How MassMutual Gives Data Grads the Startup Feel They Crave

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Last year, MassMutual hired seven graduates from an ambitious new program the insurer created in collaboration with several colleges in the Springfield, Mass. area. MassMutual leaders led by SVP of analytics and research Gareth Ross worked collaboratively with faculty and administration to combine extended coursework for graduate students with real-world projects at the insurance company, including machine learning, lead scoring, and natural language processing.

Participants work in a startup-style office in Amherst, Mass., rather than at the company’s Springfield headquarters, to foster a more collaborative, startup-like environment. Now a year older and a year wiser, MassMutual is taking the program to another level. The life insurer announced earlier this year that through its program, it would work with Smith and Mount Holyoke colleges – traditionally women’s schools – to “support women in fields of science and engineering” even if they don’t go right to work for MassMutual, Ross tells Insurance Networking News.

[Read more: Why The Biggest Insurers Are Going Back To School]

Katherine Rowe, Smith College provost, says that “this collaboration enables us to bring additional women to a very important field.” But beyond that, she says, MassMutual’s model serves the entire community of students and employees in helping transform the industry.

“It’s a tremendously exciting strategy [for a company] to build an entrepreneurial think tank inside itself, and make the curricula that students work available to the whole company,” she says. “As I talk with students about their paths into professional lives, there are rare opportunities where you get to forge a new sense of a professional role. MassMutual is offering that opportunity to rethink what it means to work in the insurance industry.”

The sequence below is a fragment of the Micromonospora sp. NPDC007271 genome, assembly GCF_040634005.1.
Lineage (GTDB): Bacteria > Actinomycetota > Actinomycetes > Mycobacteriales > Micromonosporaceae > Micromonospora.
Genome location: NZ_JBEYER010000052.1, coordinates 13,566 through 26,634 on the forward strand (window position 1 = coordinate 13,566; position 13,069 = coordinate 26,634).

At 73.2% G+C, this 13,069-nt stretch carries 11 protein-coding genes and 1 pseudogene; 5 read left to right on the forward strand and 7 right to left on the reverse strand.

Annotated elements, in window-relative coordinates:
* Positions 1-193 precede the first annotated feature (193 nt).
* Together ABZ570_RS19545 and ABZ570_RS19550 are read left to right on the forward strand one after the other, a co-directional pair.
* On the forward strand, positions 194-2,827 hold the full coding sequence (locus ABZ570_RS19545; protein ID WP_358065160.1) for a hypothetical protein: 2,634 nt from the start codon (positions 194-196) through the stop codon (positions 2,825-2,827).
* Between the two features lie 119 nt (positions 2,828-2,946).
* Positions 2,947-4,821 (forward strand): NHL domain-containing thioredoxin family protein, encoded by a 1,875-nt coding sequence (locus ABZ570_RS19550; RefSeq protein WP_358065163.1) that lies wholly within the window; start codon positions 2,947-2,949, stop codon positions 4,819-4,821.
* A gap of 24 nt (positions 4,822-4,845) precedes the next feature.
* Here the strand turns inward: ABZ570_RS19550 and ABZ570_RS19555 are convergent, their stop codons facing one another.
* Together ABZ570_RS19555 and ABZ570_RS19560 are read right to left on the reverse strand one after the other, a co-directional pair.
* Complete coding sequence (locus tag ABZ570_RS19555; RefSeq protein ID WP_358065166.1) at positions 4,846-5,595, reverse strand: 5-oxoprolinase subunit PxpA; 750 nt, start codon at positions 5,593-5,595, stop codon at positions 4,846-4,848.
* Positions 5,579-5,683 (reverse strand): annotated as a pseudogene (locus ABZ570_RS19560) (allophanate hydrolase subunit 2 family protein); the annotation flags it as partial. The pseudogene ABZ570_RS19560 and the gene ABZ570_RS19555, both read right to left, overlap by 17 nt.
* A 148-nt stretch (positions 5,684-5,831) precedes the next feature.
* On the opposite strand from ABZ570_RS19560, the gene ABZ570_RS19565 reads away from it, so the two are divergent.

And it’s not just the women’s colleges that are increasing their engagement with the program. Ross says that he has spent much of the time since the program started trying to engage professors at a higher level. (Other colleges involved in the program include Amherst College, Hampshire College, and UMass Amherst.) The company hosted a data science salon for professors to discuss major issues in the field and get more involved with helping develop the academic-corporate partnership.

“It’s a very collaborative field, and we wanted to have a close collaboration of the corporate goals and the body of knowledge represented by the academics in the area,” Ross says. “We built network effects to talk to professors at each of the schools, and I started to get inbound inquiries. It was a grassroots effort driven by this natural alignment between the skills and the industry.”

MassMutual says it will hire up to 10 students per year, and Ross said he had received about five times that many applications in February.

“It’s so hard to find to seasoned talent, but the first eight months were a resounding success,” Ross says. “This has proven itself to be valuable and we are scaling up.”

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